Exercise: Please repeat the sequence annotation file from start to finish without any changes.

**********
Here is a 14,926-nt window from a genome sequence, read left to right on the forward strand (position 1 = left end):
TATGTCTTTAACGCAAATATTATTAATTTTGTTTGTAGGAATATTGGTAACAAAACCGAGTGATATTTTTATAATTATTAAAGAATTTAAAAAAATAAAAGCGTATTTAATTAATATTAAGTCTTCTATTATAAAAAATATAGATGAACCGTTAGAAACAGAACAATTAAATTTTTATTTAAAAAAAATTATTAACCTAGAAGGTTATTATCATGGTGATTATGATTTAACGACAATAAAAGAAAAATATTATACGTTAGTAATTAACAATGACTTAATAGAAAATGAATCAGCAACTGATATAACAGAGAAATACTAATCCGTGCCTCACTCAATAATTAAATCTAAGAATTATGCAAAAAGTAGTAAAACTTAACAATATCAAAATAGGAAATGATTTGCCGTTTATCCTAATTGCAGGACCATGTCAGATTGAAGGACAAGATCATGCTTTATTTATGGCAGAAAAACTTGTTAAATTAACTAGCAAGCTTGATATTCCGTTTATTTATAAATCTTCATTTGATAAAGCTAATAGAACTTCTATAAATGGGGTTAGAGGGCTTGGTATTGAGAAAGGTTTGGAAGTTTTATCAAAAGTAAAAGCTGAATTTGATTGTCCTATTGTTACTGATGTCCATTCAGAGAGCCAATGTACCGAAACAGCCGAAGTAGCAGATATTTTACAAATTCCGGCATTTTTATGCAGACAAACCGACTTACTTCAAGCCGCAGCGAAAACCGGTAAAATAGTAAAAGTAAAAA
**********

Here is a 14,926-nt window from a genome sequence, read left to right on the forward strand (position 1 = left end):
TATGTCTTTAACGCAAATATTATTAATTTTGTTTGTAGGAATATTGGTAACAAAACCGAGTGATATTTTTATAATTATTAAAGAATTTAAAAAAATAAAAGCGTATTTAATTAATATTAAGTCTTCTATTATAAAAAATATAGATGAACCGTTAGAAACAGAACAATTAAATTTTTATTTAAAAAAAATTATTAACCTAGAAGGTTATTATCATGGTGATTATGATTTAACGACAATAAAAGAAAAATATTATACGTTAGTAATTAACAATGACTTAATAGAAAATGAATCAGCAACTGATATAACAGAGAAATACTAATCCGTGCCTCACTCAATAATTAAATCTAAGAATTATGCAAAAAGTAGTAAAACTTAACAATATCAAAATAGGAAATGATTTGCCGTTTATCCTAATTGCAGGACCATGTCAGATTGAAGGACAAGATCATGCTTTATTTATGGCAGAAAAACTTGTTAAATTAACTAGCAAGCTTGATATTCCGTTTATTTATAAATCTTCATTTGATAAAGCTAATAGAACTTCTATAAATGGGGTTAGAGGGCTTGGTATTGAGAAAGGTTTGGAAGTTTTATCAAAAGTAAAAGCTGAATTTGATTGTCCTATTGTTACTGATGTCCATTCAGAGAGCCAATGTACCGAAACAGCCGAAGTAGCAGATATTTTACAAATTCCGGCATTTTTATGCAGACAAACCGACTTACTTCAAGCCGCAGCGAAAACCGGTAAAATAGTAAAAGTAAAAA